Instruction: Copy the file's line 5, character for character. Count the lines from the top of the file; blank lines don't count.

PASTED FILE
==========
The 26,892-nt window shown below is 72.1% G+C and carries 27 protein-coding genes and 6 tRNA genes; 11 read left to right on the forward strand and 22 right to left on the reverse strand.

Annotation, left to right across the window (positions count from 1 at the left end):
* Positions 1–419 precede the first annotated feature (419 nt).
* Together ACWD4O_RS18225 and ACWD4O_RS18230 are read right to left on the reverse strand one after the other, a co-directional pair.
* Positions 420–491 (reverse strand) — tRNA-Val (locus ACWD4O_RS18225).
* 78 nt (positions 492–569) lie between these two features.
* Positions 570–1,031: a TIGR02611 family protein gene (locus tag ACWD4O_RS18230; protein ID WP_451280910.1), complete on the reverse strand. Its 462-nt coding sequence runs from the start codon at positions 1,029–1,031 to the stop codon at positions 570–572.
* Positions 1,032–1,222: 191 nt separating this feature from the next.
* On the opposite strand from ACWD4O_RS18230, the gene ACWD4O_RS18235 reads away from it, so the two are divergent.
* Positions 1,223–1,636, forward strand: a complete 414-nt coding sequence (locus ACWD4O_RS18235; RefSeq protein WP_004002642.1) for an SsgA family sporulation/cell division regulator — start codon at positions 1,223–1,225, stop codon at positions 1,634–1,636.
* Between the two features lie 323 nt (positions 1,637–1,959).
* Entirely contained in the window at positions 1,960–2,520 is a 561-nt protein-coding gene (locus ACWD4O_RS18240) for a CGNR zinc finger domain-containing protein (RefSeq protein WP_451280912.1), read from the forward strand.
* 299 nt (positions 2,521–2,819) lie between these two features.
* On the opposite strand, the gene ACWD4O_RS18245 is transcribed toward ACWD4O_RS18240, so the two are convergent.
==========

* Positions 420–491 (reverse strand) — tRNA-Val (locus ACWD4O_RS18225).